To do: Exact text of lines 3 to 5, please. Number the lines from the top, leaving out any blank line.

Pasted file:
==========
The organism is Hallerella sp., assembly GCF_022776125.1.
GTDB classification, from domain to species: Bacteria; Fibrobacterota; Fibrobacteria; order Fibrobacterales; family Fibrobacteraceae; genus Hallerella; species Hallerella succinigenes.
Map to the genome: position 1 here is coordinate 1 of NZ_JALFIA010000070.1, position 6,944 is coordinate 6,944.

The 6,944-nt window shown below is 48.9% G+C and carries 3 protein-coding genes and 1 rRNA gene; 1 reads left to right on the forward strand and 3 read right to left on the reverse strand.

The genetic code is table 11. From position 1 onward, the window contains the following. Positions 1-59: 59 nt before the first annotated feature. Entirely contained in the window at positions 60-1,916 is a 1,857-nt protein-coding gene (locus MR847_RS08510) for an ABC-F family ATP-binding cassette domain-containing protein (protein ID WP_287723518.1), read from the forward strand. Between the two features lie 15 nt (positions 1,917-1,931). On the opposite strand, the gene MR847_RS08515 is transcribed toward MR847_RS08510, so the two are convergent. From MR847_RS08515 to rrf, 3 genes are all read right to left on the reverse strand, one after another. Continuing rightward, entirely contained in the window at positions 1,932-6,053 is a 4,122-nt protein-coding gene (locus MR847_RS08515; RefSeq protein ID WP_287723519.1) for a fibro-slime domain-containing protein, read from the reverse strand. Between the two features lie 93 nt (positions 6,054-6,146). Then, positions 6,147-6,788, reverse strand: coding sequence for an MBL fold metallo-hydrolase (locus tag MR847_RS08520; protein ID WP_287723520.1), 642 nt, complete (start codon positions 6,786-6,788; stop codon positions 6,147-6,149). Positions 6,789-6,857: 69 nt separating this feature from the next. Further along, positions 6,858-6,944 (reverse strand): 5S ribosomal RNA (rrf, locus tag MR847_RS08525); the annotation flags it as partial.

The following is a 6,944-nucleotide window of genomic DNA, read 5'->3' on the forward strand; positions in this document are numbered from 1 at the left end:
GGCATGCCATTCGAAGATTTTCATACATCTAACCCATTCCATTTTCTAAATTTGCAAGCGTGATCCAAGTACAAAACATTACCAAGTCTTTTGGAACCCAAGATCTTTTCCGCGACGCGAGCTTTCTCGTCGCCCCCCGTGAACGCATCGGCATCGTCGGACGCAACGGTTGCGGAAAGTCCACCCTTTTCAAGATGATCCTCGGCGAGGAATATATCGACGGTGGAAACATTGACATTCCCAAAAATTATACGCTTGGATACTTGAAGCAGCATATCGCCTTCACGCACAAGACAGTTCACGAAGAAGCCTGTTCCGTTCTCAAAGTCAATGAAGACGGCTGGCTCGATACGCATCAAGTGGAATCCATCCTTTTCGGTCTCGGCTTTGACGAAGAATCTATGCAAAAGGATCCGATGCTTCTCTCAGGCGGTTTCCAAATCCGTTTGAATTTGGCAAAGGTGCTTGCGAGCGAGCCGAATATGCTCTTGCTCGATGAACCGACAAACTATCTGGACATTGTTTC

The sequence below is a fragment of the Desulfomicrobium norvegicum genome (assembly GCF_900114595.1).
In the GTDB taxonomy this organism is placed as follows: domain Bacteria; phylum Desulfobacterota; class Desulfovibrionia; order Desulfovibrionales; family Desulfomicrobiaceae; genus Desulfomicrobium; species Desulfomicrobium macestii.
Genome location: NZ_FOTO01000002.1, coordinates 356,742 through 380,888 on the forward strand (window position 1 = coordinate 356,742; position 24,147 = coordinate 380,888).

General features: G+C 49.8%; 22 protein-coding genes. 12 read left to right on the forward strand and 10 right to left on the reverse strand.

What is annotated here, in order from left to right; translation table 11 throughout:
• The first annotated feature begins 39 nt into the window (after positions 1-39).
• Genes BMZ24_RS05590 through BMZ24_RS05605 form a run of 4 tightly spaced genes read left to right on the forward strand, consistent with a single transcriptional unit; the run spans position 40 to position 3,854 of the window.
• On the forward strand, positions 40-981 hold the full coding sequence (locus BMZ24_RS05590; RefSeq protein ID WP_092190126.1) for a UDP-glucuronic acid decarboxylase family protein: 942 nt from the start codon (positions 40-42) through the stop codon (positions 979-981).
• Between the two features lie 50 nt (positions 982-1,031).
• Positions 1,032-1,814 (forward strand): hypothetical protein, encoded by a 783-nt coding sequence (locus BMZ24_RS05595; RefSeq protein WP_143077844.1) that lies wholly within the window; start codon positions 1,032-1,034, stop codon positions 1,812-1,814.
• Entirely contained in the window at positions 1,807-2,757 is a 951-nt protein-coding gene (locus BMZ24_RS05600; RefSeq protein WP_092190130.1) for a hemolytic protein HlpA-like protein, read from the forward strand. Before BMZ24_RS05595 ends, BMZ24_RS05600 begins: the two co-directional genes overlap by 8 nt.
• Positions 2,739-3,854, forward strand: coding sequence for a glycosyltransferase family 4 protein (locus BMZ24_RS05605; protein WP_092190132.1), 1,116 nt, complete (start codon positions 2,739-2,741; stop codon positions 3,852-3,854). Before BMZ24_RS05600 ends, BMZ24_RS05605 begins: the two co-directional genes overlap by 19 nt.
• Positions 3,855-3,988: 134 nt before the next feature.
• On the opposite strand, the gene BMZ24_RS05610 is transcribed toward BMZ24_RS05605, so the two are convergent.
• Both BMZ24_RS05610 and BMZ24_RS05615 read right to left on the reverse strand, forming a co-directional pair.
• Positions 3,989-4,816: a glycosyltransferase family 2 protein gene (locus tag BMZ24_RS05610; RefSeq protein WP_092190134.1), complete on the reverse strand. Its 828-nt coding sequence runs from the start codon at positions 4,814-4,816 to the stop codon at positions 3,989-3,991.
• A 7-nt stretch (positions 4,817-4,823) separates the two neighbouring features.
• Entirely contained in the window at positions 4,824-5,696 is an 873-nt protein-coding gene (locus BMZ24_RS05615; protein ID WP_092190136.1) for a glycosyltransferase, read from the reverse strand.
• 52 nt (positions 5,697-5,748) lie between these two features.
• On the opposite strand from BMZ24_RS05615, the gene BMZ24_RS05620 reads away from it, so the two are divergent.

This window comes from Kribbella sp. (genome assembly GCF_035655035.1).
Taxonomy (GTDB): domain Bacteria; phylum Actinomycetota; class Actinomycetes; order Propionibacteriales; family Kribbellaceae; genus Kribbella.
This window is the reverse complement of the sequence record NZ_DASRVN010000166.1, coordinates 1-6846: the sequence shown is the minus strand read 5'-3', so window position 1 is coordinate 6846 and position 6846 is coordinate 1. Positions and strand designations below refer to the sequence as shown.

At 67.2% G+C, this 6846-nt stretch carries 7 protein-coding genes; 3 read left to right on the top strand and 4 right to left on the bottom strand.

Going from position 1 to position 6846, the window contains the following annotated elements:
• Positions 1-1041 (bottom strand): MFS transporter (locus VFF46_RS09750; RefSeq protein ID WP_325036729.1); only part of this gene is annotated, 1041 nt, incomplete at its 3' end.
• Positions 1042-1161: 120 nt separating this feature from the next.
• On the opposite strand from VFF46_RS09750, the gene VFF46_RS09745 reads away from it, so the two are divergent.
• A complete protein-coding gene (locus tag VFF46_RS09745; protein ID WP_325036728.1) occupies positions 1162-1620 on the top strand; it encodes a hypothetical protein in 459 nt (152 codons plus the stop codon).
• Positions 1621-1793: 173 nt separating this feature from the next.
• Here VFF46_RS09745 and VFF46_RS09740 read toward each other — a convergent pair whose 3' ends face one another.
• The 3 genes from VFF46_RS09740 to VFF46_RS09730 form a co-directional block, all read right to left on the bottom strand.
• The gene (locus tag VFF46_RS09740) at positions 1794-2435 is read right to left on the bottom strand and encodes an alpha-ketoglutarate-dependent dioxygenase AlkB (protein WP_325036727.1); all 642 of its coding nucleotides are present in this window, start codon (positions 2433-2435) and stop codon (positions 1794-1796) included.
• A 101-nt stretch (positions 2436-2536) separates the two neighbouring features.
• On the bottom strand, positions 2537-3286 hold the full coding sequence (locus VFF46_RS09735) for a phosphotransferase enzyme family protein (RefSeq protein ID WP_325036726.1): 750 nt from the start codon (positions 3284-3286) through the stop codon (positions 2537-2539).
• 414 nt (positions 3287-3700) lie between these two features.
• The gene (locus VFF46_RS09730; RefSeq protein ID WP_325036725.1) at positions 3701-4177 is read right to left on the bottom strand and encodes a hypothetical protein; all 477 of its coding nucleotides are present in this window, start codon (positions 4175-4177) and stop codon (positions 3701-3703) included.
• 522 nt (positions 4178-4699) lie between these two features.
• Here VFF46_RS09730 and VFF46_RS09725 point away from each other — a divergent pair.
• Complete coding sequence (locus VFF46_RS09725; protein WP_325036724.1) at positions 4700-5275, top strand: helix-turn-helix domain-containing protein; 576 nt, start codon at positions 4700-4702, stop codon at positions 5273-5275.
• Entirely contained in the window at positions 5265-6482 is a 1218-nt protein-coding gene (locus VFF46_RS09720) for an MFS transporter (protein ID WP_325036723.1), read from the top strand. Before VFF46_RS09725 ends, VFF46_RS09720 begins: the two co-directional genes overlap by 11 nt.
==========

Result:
Map to the genome: position 1 here is coordinate 1 of NZ_JALFIA010000070.1, position 6,944 is coordinate 6,944.

The 6,944-nt window shown below is 48.9% G+C and carries 3 protein-coding genes and 1 rRNA gene; 1 reads left to right on the forward strand and 3 read right to left on the reverse strand.

The genetic code is table 11. From position 1 onward, the window contains the following. Positions 1-59: 59 nt before the first annotated feature. Entirely contained in the window at positions 60-1,916 is a 1,857-nt protein-coding gene (locus MR847_RS08510) for an ABC-F family ATP-binding cassette domain-containing protein (protein ID WP_287723518.1), read from the forward strand. Between the two features lie 15 nt (positions 1,917-1,931). On the opposite strand, the gene MR847_RS08515 is transcribed toward MR847_RS08510, so the two are convergent. From MR847_RS08515 to rrf, 3 genes are all read right to left on the reverse strand, one after another. Continuing rightward, entirely contained in the window at positions 1,932-6,053 is a 4,122-nt protein-coding gene (locus MR847_RS08515; RefSeq protein ID WP_287723519.1) for a fibro-slime domain-containing protein, read from the reverse strand. Between the two features lie 93 nt (positions 6,054-6,146). Then, positions 6,147-6,788, reverse strand: coding sequence for an MBL fold metallo-hydrolase (locus tag MR847_RS08520; protein ID WP_287723520.1), 642 nt, complete (start codon positions 6,786-6,788; stop codon positions 6,147-6,149). Positions 6,789-6,857: 69 nt separating this feature from the next. Further along, positions 6,858-6,944 (reverse strand): 5S ribosomal RNA (rrf, locus tag MR847_RS08525); the annotation flags it as partial.